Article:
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Economist: The Azerbaijani Authorities Have a Question Whether the Game With Lukashenka Is Worth It

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Economist: The Azerbaijani Authorities Have a Question Whether the Game With Lukashenka Is Worth It

What did the usurper talk about with Ilham Aliyev?

This week Aliaksandr Lukashenka paid a visit to Baku, where he talked with the President of Azerbaijan Ilham Aliyev. The head of Belarus flattered his colleague and his country several times, the website udf.by writes.

For example, speaking about the results of the war in Nagorno-Karabakh, Aliaksandr Lukashenka noted that "Azerbaijan has made a great step towards achieving its national dream."

He also said that Aliyev was ready to do a lot to peacefully resolve the conflict and promised that when he ceases to be president, he will tell "a lot of good things" about his colleague's attempts.

But if Aliyev got his minutes of glory, then what is the benefit of Lukashenka from his visit to Baku?

"The Azerbaijani authorities have a question whether the game is worth it"

Doctor of Economics Barys Zhaliba noted that the Belarusian side faced several tasks.

“I think the first of them is to get a loan. Azerbaijan has helped in the past with a loan. But so far, there is no information that it was possible to reach an agreement,” Zhaliba said.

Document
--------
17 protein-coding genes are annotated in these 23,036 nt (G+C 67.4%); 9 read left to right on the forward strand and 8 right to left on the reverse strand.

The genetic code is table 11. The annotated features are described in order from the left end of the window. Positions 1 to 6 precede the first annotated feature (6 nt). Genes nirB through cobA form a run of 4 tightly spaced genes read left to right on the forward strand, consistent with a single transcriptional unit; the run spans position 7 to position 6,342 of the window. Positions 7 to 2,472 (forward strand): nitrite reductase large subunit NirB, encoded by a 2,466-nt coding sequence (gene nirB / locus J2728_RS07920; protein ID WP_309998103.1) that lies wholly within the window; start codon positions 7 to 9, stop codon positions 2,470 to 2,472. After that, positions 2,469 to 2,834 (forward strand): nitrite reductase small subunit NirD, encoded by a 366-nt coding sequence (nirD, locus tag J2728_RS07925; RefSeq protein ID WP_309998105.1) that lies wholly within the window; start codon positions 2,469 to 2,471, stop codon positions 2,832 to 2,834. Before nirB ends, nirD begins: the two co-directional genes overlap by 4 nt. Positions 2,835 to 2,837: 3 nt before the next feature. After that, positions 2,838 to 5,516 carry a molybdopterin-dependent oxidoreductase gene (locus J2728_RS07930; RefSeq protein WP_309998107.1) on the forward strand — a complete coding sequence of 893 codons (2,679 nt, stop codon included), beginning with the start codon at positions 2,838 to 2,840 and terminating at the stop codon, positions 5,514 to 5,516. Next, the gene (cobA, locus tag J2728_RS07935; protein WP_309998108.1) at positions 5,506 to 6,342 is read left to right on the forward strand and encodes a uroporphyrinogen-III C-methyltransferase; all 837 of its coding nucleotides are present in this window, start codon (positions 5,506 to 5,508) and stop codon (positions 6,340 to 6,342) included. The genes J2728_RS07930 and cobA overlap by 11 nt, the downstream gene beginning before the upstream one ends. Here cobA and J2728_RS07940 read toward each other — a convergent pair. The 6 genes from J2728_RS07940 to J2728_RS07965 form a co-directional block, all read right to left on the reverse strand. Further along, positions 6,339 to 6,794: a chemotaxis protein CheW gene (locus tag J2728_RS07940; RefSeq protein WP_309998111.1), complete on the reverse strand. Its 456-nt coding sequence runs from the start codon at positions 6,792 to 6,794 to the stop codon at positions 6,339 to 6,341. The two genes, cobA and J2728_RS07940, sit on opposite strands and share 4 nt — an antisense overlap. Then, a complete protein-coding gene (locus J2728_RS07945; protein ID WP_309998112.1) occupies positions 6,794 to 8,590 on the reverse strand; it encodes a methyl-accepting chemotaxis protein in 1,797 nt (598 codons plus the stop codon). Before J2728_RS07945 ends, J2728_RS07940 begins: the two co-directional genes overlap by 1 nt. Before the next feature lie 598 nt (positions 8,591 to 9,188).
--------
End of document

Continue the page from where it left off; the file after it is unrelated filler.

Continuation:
The economist named the sale of Belarusian weapons as the second task. The third was to test the ground about oil supplies. Lukashenka’s statements in Baku showed how worried he was about this issue.

The leader of Belarus, for example, said:

“Azerbaijan is not only huge reserves of gas and oil, which, for example, saved the Soviet Union during the Great Patriotic War. Baku oil, I know this well from history, the fascists were eager to get to it in order to cut off our army from this oil, and then we would have been completely destroyed."

But what did Lukashenka mean by hinting at difficulties in the supply issue?

“Perhaps he meant the political crisis in Belarus and its consequences. I think the Azerbaijani authorities have a question whether the game is worth it, whether it is worth making efforts on developing a supply scheme, whether Belarus will be able to pay off,” Zhaliba said.

At the same time, the economist does not think that the issue of oil supplies is acute for the Belarusian side.

“Now you can buy oil anywhere. The Belarusian authorities have tried different schemes - both through the Baltic and the Black Sea. As long as Russia provides oil and this is enough. Minsk has other more important issues on the agenda,” Zhaliba said.